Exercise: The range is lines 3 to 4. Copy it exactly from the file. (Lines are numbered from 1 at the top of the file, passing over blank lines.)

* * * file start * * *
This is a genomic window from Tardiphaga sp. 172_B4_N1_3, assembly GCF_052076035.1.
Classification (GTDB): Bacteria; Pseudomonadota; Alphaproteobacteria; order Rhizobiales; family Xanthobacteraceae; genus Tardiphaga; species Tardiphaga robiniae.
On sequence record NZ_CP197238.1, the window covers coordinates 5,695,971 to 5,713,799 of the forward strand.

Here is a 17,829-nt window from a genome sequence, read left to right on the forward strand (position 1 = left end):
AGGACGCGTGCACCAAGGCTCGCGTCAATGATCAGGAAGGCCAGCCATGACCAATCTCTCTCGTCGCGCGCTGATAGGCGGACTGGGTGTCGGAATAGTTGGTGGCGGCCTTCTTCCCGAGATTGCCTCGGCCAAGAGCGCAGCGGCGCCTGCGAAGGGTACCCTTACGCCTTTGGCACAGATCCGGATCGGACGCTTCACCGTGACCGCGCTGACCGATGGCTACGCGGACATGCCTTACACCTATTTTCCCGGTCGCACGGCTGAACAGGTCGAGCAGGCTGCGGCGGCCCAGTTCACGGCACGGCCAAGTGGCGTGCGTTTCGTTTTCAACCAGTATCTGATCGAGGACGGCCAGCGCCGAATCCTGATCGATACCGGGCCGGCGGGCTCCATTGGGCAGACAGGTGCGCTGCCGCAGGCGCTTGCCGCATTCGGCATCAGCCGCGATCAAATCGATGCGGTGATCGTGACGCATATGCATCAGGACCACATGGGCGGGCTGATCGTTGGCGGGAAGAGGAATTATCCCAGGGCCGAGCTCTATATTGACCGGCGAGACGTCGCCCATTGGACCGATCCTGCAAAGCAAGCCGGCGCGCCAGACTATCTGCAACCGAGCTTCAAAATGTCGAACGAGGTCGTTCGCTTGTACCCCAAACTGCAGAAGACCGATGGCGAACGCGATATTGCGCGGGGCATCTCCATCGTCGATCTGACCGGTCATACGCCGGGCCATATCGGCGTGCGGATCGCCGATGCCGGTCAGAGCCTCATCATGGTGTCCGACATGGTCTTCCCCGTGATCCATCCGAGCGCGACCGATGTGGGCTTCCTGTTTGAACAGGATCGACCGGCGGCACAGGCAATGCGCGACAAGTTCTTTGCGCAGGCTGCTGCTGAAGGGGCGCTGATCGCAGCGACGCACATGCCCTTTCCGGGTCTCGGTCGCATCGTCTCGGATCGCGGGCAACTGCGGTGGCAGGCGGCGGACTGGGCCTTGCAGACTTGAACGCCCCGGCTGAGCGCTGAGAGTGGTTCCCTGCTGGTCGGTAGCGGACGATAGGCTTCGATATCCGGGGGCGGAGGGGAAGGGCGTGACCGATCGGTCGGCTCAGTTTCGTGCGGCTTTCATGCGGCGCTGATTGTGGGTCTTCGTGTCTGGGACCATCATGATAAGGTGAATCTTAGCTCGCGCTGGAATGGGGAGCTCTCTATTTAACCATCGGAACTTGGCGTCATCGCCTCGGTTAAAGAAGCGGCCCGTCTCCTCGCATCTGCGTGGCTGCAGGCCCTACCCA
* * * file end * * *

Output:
On sequence record NZ_CP197238.1, the window covers coordinates 5,695,971 to 5,713,799 of the forward strand.

Here is a 17,829-nt window from a genome sequence, read left to right on the forward strand (position 1 = left end):